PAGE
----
Thucydides, “The Melian Dialogue,” AJ

15 October

Class 13

World War II

Nau 129-158

17 October

Class 14

The Cold War

Nau 160-197

John Lewis Gaddis, “The Long Peace: Elements of Stability in the Postwar International System,” International Security 10, no. 4 (1986). E-journal

Part IV: International History Part II

22 October

Class 15

Nukes and Weapons of Mass Destruction

Nau 199-216

Sokolsksi, “Getting Ready for a Nuclear-ready Iran” AJ

Posen, “A Nuclear-Armed Iran: A Difficult but not Impossible Policy Problem,” AJ

24 October

Class 16

Film : Dr. Strangelove

Dan Lindley, “What I learned Since I stopped Worrying and Studied the Movie: A Teaching Guide to Stanley Kubrick’s Dr. Strangelove,” Political Science and Politics no. 34 (2001). E-journal


29 October

Class 17

Civil Wars and Humanitarian Interventions

Barry P. Posen, “The Security Dilemma and Ethnic Conflict,” Survival 35, no. 1 (1993). E-journal

Alan Kuperman, “Rwanda in Retrospect,” Foreign Affairs, 79 no.1 (2000). E-journal

Kofi Annan, “Reflections on Intervention,” AJ

Barnett and Snyder, “The Grand Strategies of Humanitarianism,” AJ

31 October

Class 18


Hoffman, “What is Terrorism?” AJ

Pape, “The Strategic Logic of Suicide Terrorism,” AJ

5 November

Class 19

Identity Politics and Religion

Nau, 248-257

Zakaria, “The Politics of Rage: Why do they Hate Us?” Newsweek http://xa.yimg.com/kq/groups/12447013/417620819/name/whydotheyhateus.pdf

Olivier Roy, “The Paradoxes of the re-Islamization of Muslim Societies,” Immanent Frame (2011). http://blogs.ssrc.org/tif/2011/09/08/the-paradoxes-of-the-re-islamization-of-muslim-societies/

Downes, “To the Shores of Tripoli? Regime Change and its Consequences,” AJ


Part V: Globalization and International Political Economy

7 November

Class 20

International Trade

Nau 328-345

Gilpin, “The Nature of Political Economy,” AJ

12 November

Class 21

International Finance

Nau 353-360

Hiscox, “The Domestic Sources of Foreign Economic Policies,” AJ

The Economist, “The End of Monnet: The Debt Crisis is Exposing Problems in the Basic Design of the European Union,” http://www.economist.com/node/21528269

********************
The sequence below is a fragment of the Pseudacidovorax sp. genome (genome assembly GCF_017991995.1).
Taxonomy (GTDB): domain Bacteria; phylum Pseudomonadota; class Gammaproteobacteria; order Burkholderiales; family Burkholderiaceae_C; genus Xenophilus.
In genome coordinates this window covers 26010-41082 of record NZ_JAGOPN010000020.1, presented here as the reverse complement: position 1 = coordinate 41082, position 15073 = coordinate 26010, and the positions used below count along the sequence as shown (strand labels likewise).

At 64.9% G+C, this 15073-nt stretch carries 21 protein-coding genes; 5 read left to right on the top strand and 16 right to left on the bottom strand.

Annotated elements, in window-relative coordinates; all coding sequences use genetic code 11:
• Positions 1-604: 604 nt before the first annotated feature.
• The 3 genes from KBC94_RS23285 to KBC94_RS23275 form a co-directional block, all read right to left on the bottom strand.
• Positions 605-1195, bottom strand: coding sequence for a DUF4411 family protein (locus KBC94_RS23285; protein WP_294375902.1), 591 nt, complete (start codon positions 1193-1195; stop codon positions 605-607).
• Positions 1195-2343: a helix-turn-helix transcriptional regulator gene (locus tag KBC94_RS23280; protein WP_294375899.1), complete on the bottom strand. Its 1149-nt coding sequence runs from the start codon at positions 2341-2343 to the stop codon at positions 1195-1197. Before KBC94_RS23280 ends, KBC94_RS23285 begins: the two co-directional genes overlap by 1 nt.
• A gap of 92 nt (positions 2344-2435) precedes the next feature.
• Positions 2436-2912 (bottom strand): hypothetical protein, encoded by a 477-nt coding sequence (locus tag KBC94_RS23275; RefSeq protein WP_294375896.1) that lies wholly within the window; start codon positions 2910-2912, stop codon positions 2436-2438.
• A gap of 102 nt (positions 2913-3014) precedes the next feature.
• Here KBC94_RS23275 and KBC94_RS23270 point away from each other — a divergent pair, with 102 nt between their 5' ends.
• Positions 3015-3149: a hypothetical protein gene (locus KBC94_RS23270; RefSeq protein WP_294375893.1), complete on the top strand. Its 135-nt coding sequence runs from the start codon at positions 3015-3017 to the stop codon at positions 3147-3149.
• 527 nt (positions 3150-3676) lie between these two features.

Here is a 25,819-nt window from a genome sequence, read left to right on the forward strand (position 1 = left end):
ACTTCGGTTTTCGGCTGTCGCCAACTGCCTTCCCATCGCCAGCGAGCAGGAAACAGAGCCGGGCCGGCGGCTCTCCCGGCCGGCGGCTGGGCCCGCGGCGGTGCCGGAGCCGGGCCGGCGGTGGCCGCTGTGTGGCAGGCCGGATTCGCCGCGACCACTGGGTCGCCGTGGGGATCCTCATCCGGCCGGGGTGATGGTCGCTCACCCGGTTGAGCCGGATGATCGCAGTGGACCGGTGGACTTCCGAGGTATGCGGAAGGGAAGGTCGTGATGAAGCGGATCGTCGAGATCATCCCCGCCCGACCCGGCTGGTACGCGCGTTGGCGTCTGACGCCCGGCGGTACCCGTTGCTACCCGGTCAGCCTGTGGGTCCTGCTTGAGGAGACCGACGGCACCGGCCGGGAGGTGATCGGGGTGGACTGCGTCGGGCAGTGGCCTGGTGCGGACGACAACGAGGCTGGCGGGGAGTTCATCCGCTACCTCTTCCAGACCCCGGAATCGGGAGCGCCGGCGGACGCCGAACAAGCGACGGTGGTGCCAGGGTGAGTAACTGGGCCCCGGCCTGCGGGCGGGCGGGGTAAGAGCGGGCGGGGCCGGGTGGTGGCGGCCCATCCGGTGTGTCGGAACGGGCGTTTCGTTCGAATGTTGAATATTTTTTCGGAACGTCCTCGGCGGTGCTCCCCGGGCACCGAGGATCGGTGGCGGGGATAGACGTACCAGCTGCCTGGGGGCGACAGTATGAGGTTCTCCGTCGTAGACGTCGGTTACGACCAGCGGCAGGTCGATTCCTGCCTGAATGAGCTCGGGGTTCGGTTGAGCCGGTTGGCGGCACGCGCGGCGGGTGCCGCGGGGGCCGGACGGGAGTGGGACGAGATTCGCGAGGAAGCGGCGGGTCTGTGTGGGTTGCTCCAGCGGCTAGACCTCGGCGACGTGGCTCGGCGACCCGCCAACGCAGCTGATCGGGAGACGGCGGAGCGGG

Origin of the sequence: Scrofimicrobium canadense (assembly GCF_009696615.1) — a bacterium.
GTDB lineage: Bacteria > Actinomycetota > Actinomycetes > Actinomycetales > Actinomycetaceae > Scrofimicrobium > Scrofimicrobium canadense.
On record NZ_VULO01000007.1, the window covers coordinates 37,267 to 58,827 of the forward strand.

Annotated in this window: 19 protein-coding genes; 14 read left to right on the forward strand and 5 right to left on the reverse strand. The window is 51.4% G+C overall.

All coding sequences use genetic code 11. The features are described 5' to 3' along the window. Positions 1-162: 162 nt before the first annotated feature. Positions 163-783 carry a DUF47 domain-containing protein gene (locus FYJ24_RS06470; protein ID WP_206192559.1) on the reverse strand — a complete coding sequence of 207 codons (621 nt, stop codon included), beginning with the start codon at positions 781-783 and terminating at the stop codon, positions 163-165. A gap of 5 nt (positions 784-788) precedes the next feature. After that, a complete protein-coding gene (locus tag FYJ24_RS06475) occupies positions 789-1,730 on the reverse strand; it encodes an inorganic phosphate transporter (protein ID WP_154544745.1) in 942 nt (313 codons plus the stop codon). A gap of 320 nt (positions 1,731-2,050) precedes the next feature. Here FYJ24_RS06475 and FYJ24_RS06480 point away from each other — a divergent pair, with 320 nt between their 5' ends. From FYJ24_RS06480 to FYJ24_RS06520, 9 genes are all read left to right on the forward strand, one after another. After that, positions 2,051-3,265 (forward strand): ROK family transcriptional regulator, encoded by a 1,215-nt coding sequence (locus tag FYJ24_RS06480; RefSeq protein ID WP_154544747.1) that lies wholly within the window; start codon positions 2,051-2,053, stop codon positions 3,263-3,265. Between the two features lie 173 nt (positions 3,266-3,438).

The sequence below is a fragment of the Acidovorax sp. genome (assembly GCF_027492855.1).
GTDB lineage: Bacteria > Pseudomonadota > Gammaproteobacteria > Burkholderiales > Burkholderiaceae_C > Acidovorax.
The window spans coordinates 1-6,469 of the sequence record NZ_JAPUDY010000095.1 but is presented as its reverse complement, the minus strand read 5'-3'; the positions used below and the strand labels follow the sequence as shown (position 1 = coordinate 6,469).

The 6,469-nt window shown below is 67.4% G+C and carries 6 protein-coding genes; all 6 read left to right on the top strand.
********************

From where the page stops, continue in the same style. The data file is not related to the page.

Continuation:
The Economist: Interactive Graph on the Euro-Crisis: http://www.economist.com/blogs/graphicdetail/2012/05/european-economy-guide

14 November

Class 22


Nau 303-322

Frankel, “Globalization of the Economy,” AJ

Naim, “What Globalization Is and Is Not,” AJ

19 November

Class 23

The Globalization Debate

Rodrik, “Trading in Illusions?” AJ

Scott, “The Great Divide in the Global Village,” AJ

Micklethwait and Wooldridge, “Why the Globalization Backlash is Stupid,” AJ


Part VI: International Law, Human Rights and the Environment

21 November

Class 24

International Law and Human Rights

Keck and Sikkink, “Transnational Activist Networks,” AJ

Howard and Donnelly, “Human Rights in World Politics,” AJ

26 November

Class 25

The Environment

Amartya Sen, “Food and Freedom,” http://library.cgiar.org/bitstream/handle/10947/556/craw3.pdf?sequence=1

Hardin, “The Tragedy of the Commons,” AJ

Victor, “International Cooperation on Climate Change: Numbers, Interests and Institutions,” AJ

28 November

Class 26

Global Governance and Justice

Ikenberry, “The Future of the Liberal World Order,” AJ

Sebastian Rosato, “Europe’s Troubles: Power Politics and the State of the European Project,” International Security 35 no. 4 (2011). E-journal[read pps. 42-48, 68-86]

David Held, “Reframing Global Governance: Apocalypse Soon or Reform!” New Political Economy 11 no. 2 (2006). E-journal

3 December

Class 27

The Future of International Relations

Samuel P. Huntington, “Clash of Civilizations,” Foreign Affairs Summer (1993). E-journal

Posen, “Emerging Multipolarity: Why Should we Care?” AJ

Subramanian, “Why China’s Domiance is a Sure Thing,” AJ

Henry A. Kissinger, “The Future of US-Chinese Relations,” Foreign Affairs March/April (2012).  E-journal




5 December

Class 28

Conclusions and Review





Final Exam